Las Vegas 51s pitching coach Frank Viola talks about coming back from heart surgery, coaching at Triple-A level

After a two-month recovery that changed his life, the former Cy Young Award winner and World Series champion made his Las Vegas debut earlier this month with a new perspective.
by Jacob Unruh Published: June 15, 2014
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Frank Viola had the wake-up call in March, learning he had to have open-heart surgery immediately after his preseason physical.

Now, the former Cy Young Award winner and World Series champion feels grateful to be feeling well, and it’s an added bonus he’s back on the baseball field with the Las Vegas 51s as the pitching coach.

After a two-month recovery that changed his life, he made his Las Vegas debut earlier this month with a new perspective.

Viola talked with The Oklahoman Sunday at Chickasaw Bricktown Ballpark before the 51s faced the Oklahoma City RedHawks about his health, being a pitching coach and Father’s Day.

Q: How are you feeling?

A: “Great. It’s a hell of a wakeup call, but it was caught in time, they took care of it and I’ve changed a bunch of things in my life. I let myself get away, but I’ve lost 30 pounds since the surgery. I have to eat differently, but it’s given me a second chance of living, I’ve got so much more to give and I’m glad for the opportunity.

What kind of influence did your wife have on your recovery?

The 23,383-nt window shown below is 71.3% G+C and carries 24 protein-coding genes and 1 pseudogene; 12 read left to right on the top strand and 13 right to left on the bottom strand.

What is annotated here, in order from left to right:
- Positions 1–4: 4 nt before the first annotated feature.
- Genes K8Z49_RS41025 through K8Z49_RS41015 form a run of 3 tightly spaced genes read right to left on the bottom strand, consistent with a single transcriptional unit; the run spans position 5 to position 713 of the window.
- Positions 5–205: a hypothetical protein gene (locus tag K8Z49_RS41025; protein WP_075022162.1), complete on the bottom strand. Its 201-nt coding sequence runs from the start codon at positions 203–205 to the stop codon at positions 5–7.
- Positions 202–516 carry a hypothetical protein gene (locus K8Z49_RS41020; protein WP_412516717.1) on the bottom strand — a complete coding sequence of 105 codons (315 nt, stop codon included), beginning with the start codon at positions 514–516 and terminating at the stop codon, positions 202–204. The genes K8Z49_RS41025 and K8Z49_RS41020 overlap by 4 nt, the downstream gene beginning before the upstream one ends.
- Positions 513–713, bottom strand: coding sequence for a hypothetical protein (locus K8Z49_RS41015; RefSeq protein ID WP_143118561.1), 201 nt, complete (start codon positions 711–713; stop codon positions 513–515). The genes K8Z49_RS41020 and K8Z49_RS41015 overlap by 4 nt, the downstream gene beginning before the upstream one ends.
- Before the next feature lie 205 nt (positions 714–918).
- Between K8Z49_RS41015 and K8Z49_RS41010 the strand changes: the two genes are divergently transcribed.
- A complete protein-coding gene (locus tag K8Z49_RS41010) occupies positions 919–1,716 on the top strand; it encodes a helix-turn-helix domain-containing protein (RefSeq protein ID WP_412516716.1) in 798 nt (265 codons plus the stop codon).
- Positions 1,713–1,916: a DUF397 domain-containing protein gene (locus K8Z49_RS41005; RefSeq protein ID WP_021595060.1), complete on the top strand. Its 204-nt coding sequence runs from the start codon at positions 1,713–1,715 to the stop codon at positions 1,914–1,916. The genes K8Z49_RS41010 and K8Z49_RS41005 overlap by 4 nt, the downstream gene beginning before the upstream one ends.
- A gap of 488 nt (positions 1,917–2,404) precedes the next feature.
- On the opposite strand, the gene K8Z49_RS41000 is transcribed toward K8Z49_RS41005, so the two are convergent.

“She’s been very helpful. She had been trying to do that for years, I just never listened. It gave her an opportunity to say, ‘Hey, I told you so.’ She’s been absolutely fantastic. After the surgery she started preparing healthy foods for me and it got me in the habit of knowing what was healthy and what was not, and I’ve been able to maintain. Without her, there’s no question I wouldn’t be where I am now and feeling as good as I feel now.”

What have these few weeks been like since you joined the team?

“It’s nice to be back after what I went through. The Mets were nice enough to give me plenty of time to recuperate and recover. I’ve been excited since the surgery was successful and looking forward to getting back here and doing my job, and it’s great being back on the baseball field so I’m very appreciate of that.

You’re coaching in Triple-A after spending a few years in Class A. What are the differences?

“It’s not so much teaching anymore like it was at the lower levels. This is more preparing, I would have to say. A lot of these guys have been in the big leagues, some of these guys are on their way up to the big leagues, some of these guys are holding on to get a chance to get back to the big leagues. Whatever the case may be, you still have to work with them, you still have to fine tune some things, but more than anything I think it’s the mental part with these guys.

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by Jacob Unruh
Reporter
Jacob Unruh is a graduate of Northeastern State University. He was born in Cherokee and raised near Vera where he attended Caney Valley High School.During his tenure at NSU, Unruh wrote for The Northeastern (NSU's student newspaper), the...
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